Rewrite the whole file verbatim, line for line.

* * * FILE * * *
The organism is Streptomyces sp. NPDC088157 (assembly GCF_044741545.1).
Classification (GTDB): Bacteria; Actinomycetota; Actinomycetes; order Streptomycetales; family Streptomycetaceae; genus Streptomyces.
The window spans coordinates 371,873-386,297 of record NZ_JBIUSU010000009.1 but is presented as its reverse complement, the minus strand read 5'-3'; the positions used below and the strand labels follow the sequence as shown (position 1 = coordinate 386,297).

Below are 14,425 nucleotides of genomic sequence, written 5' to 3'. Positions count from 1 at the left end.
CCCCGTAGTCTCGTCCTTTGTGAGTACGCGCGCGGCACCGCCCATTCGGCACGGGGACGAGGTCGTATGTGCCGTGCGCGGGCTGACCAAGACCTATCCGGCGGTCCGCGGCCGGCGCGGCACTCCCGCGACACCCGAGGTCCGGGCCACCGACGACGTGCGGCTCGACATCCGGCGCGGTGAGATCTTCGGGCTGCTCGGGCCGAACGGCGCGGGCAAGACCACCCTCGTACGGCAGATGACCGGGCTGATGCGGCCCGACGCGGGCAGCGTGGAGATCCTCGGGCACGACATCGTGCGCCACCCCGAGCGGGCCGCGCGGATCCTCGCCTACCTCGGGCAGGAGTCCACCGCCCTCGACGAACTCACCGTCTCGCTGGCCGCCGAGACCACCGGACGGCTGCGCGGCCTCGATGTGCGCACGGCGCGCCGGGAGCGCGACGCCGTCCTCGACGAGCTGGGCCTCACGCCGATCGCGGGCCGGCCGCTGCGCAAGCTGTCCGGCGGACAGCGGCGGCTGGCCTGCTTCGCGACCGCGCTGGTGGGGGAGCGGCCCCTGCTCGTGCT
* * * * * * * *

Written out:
The organism is Streptomyces sp. NPDC088157 (assembly GCF_044741545.1).
Classification (GTDB): Bacteria; Actinomycetota; Actinomycetes; order Streptomycetales; family Streptomycetaceae; genus Streptomyces.
The window spans coordinates 371,873-386,297 of record NZ_JBIUSU010000009.1 but is presented as its reverse complement, the minus strand read 5'-3'; the positions used below and the strand labels follow the sequence as shown (position 1 = coordinate 386,297).

Below are 14,425 nucleotides of genomic sequence, written 5' to 3'. Positions count from 1 at the left end.
CCCCGTAGTCTCGTCCTTTGTGAGTACGCGCGCGGCACCGCCCATTCGGCACGGGGACGAGGTCGTATGTGCCGTGCGCGGGCTGACCAAGACCTATCCGGCGGTCCGCGGCCGGCGCGGCACTCCCGCGACACCCGAGGTCCGGGCCACCGACGACGTGCGGCTCGACATCCGGCGCGGTGAGATCTTCGGGCTGCTCGGGCCGAACGGCGCGGGCAAGACCACCCTCGTACGGCAGATGACCGGGCTGATGCGGCCCGACGCGGGCAGCGTGGAGATCCTCGGGCACGACATCGTGCGCCACCCCGAGCGGGCCGCGCGGATCCTCGCCTACCTCGGGCAGGAGTCCACCGCCCTCGACGAACTCACCGTCTCGCTGGCCGCCGAGACCACCGGACGGCTGCGCGGCCTCGATGTGCGCACGGCGCGCCGGGAGCGCGACGCCGTCCTCGACGAGCTGGGCCTCACGCCGATCGCGGGCCGGCCGCTGCGCAAGCTGTCCGGCGGACAGCGGCGGCTGGCCTGCTTCGCGACCGCGCTGGTGGGGGAGCGGCCCCTGCTCGTGCT